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At an Alaska maker's space, Indigenous artists connect with millennia of tradition

MARY LOUISE KELLY, HOST:

The closest thing to Santa's workshop - in Alaska, anyway - is a building just blocks from the Arctic coast. It is the nation's northernmost maker's space, a place where Indigenous artists can create things like walrus ivory earrings, figurines made from whale baleen and traditional knives with caribou antler handles. As Emily Schwing reports, what's made here is steeped in thousands of years of tradition.

EMILY SCHWING, BYLINE: It's polar night this time of year in the Arctic, but there's a golden glow from the windows of the traditional room at the Iñupiat Heritage Center in the heart of Utqiaġvik.

(SOUNDBITE OF SAW BUZZING)

SCHWING: Inside, band saws buzz, and sanders whir. Two years ago, Percy Aiken bought a piece of walrus ivory. He didn't know what to do with it, so he came here to take a class. Ever since, he's been fashioning perfectly smooth, shiny beads for bracelets and earrings. Aiken's jewelry is a main source of income for him.

PERCY AIKEN: It gets me by for now. Once I have steady ivory coming in, I'll be making a lot of what I do. I love carving now.

COLLEEN LEMEN: Gosh, there's all kinds of stuff that come out of that traditional room.

SCHWING: Colleen Lemen was the director of the Iñupiat Heritage Center for nearly half a decade. The traditional room is available to all of Utqiaġvik's 4,000-some residents. More than a hundred people use this space each year to make, create and take classes.

LEMEN: One of the coolest things that I thought that came out of there were whale jaws. I've seen an artisan who was commissioned to carve things on those whale jawbones.

SCHWING: Whales are central to life in Utqiaġvik. It's a main staple in the Iñupiaq subsistence diet so many people this far north rely on. But whale jawbones are both enormous and extremely heavy, so this is one of the only spaces big enough for an artist to work on a commission like that. Finding workspace and industrial tools is a challenge for Indigenous artists who live in hundreds of rural communities. There aren't many large buildings, and shipping costs are high. James Patkotak is hunched over a workbench. He fiddles with something small, dark brown and pointy.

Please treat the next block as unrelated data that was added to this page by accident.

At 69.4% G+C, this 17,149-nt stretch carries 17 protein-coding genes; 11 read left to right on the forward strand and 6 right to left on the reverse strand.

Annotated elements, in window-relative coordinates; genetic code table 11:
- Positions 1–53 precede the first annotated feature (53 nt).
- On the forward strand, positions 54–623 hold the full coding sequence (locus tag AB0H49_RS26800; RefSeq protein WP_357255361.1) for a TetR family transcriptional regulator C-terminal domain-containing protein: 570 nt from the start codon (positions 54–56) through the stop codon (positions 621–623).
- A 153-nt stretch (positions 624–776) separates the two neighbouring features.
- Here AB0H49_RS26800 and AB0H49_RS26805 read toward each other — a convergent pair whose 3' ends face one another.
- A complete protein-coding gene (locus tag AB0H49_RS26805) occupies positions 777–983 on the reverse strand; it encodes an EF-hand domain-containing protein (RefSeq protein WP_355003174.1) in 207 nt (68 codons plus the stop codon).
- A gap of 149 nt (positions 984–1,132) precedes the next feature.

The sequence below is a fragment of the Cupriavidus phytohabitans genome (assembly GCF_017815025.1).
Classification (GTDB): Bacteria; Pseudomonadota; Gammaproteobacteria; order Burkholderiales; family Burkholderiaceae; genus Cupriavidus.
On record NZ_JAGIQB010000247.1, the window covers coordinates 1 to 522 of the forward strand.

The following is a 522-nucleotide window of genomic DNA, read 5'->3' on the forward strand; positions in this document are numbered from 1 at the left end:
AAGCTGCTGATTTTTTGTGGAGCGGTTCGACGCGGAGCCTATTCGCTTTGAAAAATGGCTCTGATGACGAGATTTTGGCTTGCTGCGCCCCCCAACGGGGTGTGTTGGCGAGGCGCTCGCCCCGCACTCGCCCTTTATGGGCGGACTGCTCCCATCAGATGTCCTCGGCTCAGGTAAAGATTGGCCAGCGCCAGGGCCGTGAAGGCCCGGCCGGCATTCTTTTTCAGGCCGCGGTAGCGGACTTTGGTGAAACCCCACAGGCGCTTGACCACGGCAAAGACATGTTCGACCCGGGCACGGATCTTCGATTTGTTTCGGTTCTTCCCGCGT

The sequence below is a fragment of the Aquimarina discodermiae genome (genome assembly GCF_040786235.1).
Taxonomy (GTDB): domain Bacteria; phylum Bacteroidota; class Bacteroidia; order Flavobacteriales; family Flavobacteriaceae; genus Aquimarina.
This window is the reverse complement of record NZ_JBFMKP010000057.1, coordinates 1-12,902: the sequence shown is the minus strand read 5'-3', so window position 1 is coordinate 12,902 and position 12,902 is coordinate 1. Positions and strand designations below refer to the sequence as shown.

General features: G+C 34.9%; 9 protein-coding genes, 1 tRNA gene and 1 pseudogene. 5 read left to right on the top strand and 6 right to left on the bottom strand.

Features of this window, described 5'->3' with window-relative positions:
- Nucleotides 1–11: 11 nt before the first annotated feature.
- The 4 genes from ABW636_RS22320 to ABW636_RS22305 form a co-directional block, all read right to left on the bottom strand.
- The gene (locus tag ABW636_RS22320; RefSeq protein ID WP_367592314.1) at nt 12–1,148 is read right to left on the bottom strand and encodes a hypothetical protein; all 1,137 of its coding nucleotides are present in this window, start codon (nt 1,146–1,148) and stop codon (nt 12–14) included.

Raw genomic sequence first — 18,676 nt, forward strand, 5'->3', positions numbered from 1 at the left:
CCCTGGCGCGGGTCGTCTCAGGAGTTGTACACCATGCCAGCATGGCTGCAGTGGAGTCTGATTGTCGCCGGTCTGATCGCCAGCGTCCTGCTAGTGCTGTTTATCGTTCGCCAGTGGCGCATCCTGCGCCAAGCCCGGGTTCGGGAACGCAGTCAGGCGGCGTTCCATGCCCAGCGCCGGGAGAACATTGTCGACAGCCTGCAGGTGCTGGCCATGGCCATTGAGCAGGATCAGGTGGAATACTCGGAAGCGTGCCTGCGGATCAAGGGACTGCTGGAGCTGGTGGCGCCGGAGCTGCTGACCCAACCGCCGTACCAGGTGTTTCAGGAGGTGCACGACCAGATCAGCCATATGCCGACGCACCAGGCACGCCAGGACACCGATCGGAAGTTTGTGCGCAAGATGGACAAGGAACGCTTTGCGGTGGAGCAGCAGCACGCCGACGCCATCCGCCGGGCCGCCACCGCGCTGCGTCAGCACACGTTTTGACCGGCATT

JAMES PATKOTAK: Well, I'm making - right now this is a grizzly bear claw, and I'm attaching walrus tusk ivory on top of it so I can make a figurine head.

SCHWING: His goal is to fashion a pendant for a bolo tie. Patkotak's father was a jewelry maker.

PATKOTAK: He passed away about 10 years ago, and that's when I finally sat down and decided to learn how to do this.

SCHWING: Iñupiaq artists like Patkotak have learned how to use walrus ivory and whale baleen from their elders. They're building on traditional designs that are thousands of years old. The local municipal government funds this space. And without it, Patkotak says he wouldn't be able to make anything.

PATKOTAK: I mean, yeah, this whole place is so - it's so useful for everybody. It's called the traditional room for a purpose.

SCHWING: He says he's found his purpose here, where he carries on the work his father taught him how to do. For NPR News, I'm Emily Schwing in Utqiaġvik.

(SOUNDBITE OF COMMON SONG, "THEY SAY (FEAT. KANYE WEST AND JOHN LEGEND)") Transcript provided by NPR, Copyright NPR.

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